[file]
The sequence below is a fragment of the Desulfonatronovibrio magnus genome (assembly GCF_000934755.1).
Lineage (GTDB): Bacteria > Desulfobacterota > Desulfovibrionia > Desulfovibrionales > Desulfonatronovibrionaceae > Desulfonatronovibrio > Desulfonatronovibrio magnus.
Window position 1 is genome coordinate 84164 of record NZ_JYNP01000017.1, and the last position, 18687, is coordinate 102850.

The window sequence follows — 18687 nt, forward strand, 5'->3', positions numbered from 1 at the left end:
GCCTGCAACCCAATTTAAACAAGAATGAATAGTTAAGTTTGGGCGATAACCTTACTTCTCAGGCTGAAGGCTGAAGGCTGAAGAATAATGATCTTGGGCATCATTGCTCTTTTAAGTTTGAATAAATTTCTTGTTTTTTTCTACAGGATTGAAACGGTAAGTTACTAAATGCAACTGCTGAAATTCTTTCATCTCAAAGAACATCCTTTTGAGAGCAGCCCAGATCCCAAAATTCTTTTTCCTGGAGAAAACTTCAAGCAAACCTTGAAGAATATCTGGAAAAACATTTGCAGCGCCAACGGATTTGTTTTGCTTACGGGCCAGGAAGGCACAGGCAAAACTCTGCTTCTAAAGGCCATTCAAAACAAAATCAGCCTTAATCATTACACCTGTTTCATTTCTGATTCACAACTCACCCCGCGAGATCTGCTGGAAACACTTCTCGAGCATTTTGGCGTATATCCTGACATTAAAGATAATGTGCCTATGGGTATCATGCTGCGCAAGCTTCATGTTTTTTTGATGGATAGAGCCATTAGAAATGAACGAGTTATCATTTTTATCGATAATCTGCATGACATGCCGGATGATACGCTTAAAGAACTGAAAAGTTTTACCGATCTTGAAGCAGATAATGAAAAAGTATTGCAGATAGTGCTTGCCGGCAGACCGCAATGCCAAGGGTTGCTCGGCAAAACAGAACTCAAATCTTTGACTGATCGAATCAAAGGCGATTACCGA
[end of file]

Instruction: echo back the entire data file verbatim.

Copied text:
The sequence below is a fragment of the Desulfonatronovibrio magnus genome (assembly GCF_000934755.1).
Lineage (GTDB): Bacteria > Desulfobacterota > Desulfovibrionia > Desulfovibrionales > Desulfonatronovibrionaceae > Desulfonatronovibrio > Desulfonatronovibrio magnus.
Window position 1 is genome coordinate 84164 of record NZ_JYNP01000017.1, and the last position, 18687, is coordinate 102850.

The window sequence follows — 18687 nt, forward strand, 5'->3', positions numbered from 1 at the left end:
GCCTGCAACCCAATTTAAACAAGAATGAATAGTTAAGTTTGGGCGATAACCTTACTTCTCAGGCTGAAGGCTGAAGGCTGAAGAATAATGATCTTGGGCATCATTGCTCTTTTAAGTTTGAATAAATTTCTTGTTTTTTTCTACAGGATTGAAACGGTAAGTTACTAAATGCAACTGCTGAAATTCTTTCATCTCAAAGAACATCCTTTTGAGAGCAGCCCAGATCCCAAAATTCTTTTTCCTGGAGAAAACTTCAAGCAAACCTTGAAGAATATCTGGAAAAACATTTGCAGCGCCAACGGATTTGTTTTGCTTACGGGCCAGGAAGGCACAGGCAAAACTCTGCTTCTAAAGGCCATTCAAAACAAAATCAGCCTTAATCATTACACCTGTTTCATTTCTGATTCACAACTCACCCCGCGAGATCTGCTGGAAACACTTCTCGAGCATTTTGGCGTATATCCTGACATTAAAGATAATGTGCCTATGGGTATCATGCTGCGCAAGCTTCATGTTTTTTTGATGGATAGAGCCATTAGAAATGAACGAGTTATCATTTTTATCGATAATCTGCATGACATGCCGGATGATACGCTTAAAGAACTGAAAAGTTTTACCGATCTTGAAGCAGATAATGAAAAAGTATTGCAGATAGTGCTTGCCGGCAGACCGCAATGCCAAGGGTTGCTCGGCAAAACAGAACTCAAATCTTTGACTGATCGAATCAAAGGCGATTACCGA